At the point where we are today, civil society has become an economic sector organized around projects. International organizations open funds for certain thematic areas and groups for use by non-governmental organizations through appeals. Groups with the right organizational infrastructure, experience and expertise often carry out small-scale research, training, empowerment and organizing at the local level using these funds. However, the use of funds is also distributed according to a certain hierarchy; The biggest imbalance here is that the share of experts who make the funds operational is greater than that of the beneficiaries in the field that is the subject of the fund. Therefore, while aiming for agricultural development, women’s empowerment and refugee education, what is really happening is the self-reliance of civil society. The process of turning funds into projects requires some technical skill and infrastructural knowledge. Although those who hold these jobs are often described as project developers or civil society supporters, those who hold these jobs have no job definition and their employment conditions are flexible, irregular and sometimes precarious. according to neoliberal principles. Many university students who want to gain work-oriented experience are employed in this field as volunteers or interns, right from their college years. Although this sounds like an investment in human capital for the future, it is actually the starting point for precarious employment. Thus, civil society, simultaneously a pool of employment, producer of services and market, becomes a social space where neoliberal principles are impregnated.


Beyond the neoliberal transformations described so far, the transformation of the state has also created another problem for civil society. In the neoliberal order, as the state lost its raison d’être in the economic domain, it created a new one by emphasizing security concerns, social conflicts and by using the monopoly of power in the political arena. In this equation, civil society was defined as legitimate as long as it was with the state, and as a threat as long as it was against it. The organizing state, defined by the civil and autonomous struggle and the claim of rights, mobilized to express the demands of the masses, inhabitants and disadvantaged groups against the state, has evolved from a legitimate component of the process of negotiation democracy to an enemy who threatens social order and consent obtained through oppression. In addition, the tendency of authoritarian politics to use non-governmental organizations as a propaganda tool, the pressures on civil rights and the failure of democracy have also made non-governmental organizations targets. While authoritarian regimes create space for non-governmental organizations close to them to grow and benefit from international funds, they also suppress and, if possible, eliminate those who do not conform to their worldview, highlight their own political shortcomings and make the administration look bad. For this, they use the legal and institutional arrangements in their hands in accordance with their own ideological frameworks.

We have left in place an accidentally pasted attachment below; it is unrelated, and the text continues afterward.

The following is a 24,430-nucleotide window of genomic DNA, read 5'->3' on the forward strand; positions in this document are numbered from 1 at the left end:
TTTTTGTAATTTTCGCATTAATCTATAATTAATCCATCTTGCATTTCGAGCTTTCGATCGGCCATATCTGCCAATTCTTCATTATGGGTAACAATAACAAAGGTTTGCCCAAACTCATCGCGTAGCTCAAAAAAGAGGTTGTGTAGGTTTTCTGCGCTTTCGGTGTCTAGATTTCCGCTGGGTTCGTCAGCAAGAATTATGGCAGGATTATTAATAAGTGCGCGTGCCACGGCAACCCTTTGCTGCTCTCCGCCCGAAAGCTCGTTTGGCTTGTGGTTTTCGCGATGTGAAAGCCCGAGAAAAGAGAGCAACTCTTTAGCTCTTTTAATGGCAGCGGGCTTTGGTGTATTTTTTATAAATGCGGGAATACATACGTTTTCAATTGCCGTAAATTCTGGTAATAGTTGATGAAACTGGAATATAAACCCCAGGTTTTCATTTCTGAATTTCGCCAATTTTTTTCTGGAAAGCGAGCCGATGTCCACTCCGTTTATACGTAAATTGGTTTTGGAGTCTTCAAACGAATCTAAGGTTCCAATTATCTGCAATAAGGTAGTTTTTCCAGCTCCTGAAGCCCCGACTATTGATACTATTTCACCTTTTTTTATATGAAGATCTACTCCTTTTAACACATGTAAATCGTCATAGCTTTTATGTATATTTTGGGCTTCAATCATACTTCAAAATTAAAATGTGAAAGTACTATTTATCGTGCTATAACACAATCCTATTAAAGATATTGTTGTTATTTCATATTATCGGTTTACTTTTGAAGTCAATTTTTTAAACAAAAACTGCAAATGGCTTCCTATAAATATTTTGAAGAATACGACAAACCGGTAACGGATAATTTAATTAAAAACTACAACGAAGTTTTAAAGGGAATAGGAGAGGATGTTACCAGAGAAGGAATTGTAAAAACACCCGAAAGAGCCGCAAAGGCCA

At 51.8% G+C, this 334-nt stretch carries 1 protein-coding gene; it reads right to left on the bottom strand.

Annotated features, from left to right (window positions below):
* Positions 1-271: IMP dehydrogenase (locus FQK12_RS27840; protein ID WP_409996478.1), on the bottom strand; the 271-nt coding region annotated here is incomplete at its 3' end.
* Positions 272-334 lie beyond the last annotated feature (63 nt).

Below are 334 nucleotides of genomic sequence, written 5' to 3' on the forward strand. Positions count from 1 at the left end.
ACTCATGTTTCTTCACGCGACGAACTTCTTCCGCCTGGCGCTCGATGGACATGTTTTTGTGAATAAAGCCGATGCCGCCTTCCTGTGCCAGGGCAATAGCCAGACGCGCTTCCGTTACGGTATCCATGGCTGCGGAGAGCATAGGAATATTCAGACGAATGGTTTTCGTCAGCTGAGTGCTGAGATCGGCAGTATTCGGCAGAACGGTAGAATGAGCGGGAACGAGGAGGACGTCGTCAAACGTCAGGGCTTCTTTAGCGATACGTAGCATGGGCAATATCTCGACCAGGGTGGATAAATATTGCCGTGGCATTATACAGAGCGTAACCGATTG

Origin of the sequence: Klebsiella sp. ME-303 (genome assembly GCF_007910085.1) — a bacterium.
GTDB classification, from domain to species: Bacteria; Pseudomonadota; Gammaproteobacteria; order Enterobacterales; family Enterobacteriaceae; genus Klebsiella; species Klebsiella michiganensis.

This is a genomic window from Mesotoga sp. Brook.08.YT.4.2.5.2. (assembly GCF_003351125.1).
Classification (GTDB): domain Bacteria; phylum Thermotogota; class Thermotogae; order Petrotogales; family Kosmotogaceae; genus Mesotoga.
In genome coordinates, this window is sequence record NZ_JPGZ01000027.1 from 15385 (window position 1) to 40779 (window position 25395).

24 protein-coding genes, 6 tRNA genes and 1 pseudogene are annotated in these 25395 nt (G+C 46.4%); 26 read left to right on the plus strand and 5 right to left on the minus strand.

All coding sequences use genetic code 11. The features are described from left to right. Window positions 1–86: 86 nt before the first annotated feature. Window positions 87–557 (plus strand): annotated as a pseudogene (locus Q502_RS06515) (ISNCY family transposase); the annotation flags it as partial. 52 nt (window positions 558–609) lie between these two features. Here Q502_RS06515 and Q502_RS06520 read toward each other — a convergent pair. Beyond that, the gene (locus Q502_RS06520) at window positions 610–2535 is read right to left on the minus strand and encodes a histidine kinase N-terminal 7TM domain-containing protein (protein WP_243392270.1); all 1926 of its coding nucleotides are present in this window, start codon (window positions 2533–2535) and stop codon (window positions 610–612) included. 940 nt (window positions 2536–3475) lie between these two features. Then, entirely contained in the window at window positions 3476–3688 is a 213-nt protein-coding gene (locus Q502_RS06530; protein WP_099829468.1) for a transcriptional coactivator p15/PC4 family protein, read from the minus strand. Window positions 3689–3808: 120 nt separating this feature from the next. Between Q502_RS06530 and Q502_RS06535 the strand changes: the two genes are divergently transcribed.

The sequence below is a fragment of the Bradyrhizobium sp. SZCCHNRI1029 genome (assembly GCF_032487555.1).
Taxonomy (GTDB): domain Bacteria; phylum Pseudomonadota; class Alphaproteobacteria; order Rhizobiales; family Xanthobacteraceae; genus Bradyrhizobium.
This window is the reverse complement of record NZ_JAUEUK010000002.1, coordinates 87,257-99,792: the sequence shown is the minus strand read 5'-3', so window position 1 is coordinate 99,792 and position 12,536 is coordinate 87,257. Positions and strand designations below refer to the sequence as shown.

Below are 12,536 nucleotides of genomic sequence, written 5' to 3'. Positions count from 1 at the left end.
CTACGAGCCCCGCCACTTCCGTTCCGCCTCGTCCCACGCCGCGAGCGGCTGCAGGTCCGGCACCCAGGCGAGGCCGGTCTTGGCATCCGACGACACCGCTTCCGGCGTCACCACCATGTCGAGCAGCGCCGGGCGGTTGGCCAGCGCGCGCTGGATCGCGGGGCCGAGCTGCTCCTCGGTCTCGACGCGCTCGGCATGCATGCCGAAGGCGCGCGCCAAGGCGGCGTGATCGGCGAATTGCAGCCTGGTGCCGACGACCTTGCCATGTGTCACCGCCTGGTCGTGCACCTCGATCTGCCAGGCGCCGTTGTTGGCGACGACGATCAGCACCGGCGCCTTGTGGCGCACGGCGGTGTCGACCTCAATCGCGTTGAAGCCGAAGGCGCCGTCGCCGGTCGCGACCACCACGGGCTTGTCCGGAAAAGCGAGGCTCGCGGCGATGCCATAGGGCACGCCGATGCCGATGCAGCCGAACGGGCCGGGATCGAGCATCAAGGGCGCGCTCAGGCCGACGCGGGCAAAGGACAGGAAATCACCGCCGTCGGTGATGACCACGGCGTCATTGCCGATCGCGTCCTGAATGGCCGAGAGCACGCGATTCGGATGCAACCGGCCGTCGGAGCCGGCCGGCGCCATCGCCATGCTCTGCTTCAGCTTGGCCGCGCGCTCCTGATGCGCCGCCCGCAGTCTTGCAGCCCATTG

The coexistence of neoliberal principles with an authoritarian regime creates a paradox both for the state and for civil society. The state not only needs neoliberal actors, their funds, studies and experts for policy-making and solving social problems, but it also intervenes with authority to protect its own position and reason. to be. Civil society, on the other hand, tries to create a space where it can connect with the masses and fulfill its social function, independently of both the conditions imposed by the neoliberal framework and the authoritarian pressure of the state. This struggle for power, resources and authority increasingly distances the question from the social.

As a result, commodification on the one hand, and authoritarianism on the other, have instrumentalized the link that civil society has established with civil society, both economically and politically. While non-governmental organizations fight for the rights of their beneficiaries, they also struggle against economic hardship and political pressure. It is becoming increasingly difficult to articulate fundamental rights demands, to propose policy options to solve problems and to negotiate changing social conditions and new dynamics with institutions. All kinds of collective action, cooperation and solidarity create a desire for control and a perception of threat in the state. However, the mobilization of human resources and innovative activities from the grassroots create opportunities for the state to face social change and adapt to new dynamics.